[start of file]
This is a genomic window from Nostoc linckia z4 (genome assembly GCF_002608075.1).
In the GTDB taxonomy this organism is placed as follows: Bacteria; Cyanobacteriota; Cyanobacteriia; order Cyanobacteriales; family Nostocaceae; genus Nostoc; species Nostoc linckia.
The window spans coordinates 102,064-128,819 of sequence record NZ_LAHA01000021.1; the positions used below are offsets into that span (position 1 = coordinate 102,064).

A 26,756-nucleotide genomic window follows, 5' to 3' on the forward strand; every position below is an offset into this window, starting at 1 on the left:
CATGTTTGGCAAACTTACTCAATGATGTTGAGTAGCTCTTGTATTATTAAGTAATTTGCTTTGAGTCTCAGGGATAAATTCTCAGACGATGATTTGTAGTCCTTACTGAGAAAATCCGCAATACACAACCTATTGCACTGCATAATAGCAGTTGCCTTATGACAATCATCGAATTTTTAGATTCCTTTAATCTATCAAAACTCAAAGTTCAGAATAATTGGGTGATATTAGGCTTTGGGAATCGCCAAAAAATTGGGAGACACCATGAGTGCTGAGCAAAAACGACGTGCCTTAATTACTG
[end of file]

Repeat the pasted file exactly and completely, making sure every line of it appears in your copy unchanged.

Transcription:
This is a genomic window from Nostoc linckia z4 (genome assembly GCF_002608075.1).
In the GTDB taxonomy this organism is placed as follows: Bacteria; Cyanobacteriota; Cyanobacteriia; order Cyanobacteriales; family Nostocaceae; genus Nostoc; species Nostoc linckia.
The window spans coordinates 102,064-128,819 of sequence record NZ_LAHA01000021.1; the positions used below are offsets into that span (position 1 = coordinate 102,064).

A 26,756-nucleotide genomic window follows, 5' to 3' on the forward strand; every position below is an offset into this window, starting at 1 on the left:
CATGTTTGGCAAACTTACTCAATGATGTTGAGTAGCTCTTGTATTATTAAGTAATTTGCTTTGAGTCTCAGGGATAAATTCTCAGACGATGATTTGTAGTCCTTACTGAGAAAATCCGCAATACACAACCTATTGCACTGCATAATAGCAGTTGCCTTATGACAATCATCGAATTTTTAGATTCCTTTAATCTATCAAAACTCAAAGTTCAGAATAATTGGGTGATATTAGGCTTTGGGAATCGCCAAAAAATTGGGAGACACCATGAGTGCTGAGCAAAAACGACGTGCCTTAATTACTG